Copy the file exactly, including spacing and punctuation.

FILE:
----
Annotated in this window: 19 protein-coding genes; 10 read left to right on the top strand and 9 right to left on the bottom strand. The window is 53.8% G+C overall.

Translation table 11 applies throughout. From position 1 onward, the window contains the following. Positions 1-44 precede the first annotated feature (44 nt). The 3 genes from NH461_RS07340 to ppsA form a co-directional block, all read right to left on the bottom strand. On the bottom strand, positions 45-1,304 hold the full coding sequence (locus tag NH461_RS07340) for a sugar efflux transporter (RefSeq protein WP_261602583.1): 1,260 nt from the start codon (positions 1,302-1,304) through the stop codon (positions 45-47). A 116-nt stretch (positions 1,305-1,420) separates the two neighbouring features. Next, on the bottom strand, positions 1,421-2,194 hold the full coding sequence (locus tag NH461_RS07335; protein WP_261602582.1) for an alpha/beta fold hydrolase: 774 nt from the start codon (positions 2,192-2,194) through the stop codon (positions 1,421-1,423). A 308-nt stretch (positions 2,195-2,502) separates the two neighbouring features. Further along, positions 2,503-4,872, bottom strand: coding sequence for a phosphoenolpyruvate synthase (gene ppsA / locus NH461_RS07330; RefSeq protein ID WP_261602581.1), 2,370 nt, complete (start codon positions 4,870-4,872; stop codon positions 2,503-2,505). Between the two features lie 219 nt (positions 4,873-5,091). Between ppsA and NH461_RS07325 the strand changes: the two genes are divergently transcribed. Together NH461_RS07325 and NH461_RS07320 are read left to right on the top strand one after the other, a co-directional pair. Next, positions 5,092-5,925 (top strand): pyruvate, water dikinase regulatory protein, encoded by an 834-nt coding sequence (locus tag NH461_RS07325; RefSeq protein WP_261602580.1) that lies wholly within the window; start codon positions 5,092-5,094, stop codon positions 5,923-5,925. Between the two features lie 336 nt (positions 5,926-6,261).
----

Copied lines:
Annotated in this window: 19 protein-coding genes; 10 read left to right on the top strand and 9 right to left on the bottom strand. The window is 53.8% G+C overall.

Translation table 11 applies throughout. From position 1 onward, the window contains the following. Positions 1-44 precede the first annotated feature (44 nt). The 3 genes from NH461_RS07340 to ppsA form a co-directional block, all read right to left on the bottom strand. On the bottom strand, positions 45-1,304 hold the full coding sequence (locus tag NH461_RS07340) for a sugar efflux transporter (RefSeq protein WP_261602583.1): 1,260 nt from the start codon (positions 1,302-1,304) through the stop codon (positions 45-47). A 116-nt stretch (positions 1,305-1,420) separates the two neighbouring features. Next, on the bottom strand, positions 1,421-2,194 hold the full coding sequence (locus tag NH461_RS07335; protein WP_261602582.1) for an alpha/beta fold hydrolase: 774 nt from the start codon (positions 2,192-2,194) through the stop codon (positions 1,421-1,423). A 308-nt stretch (positions 2,195-2,502) separates the two neighbouring features. Further along, positions 2,503-4,872, bottom strand: coding sequence for a phosphoenolpyruvate synthase (gene ppsA / locus NH461_RS07330; RefSeq protein ID WP_261602581.1), 2,370 nt, complete (start codon positions 4,870-4,872; stop codon positions 2,503-2,505). Between the two features lie 219 nt (positions 4,873-5,091). Between ppsA and NH461_RS07325 the strand changes: the two genes are divergently transcribed. Together NH461_RS07325 and NH461_RS07320 are read left to right on the top strand one after the other, a co-directional pair. Next, positions 5,092-5,925 (top strand): pyruvate, water dikinase regulatory protein, encoded by an 834-nt coding sequence (locus tag NH461_RS07325; RefSeq protein WP_261602580.1) that lies wholly within the window; start codon positions 5,092-5,094, stop codon positions 5,923-5,925. Between the two features lie 336 nt (positions 5,926-6,261).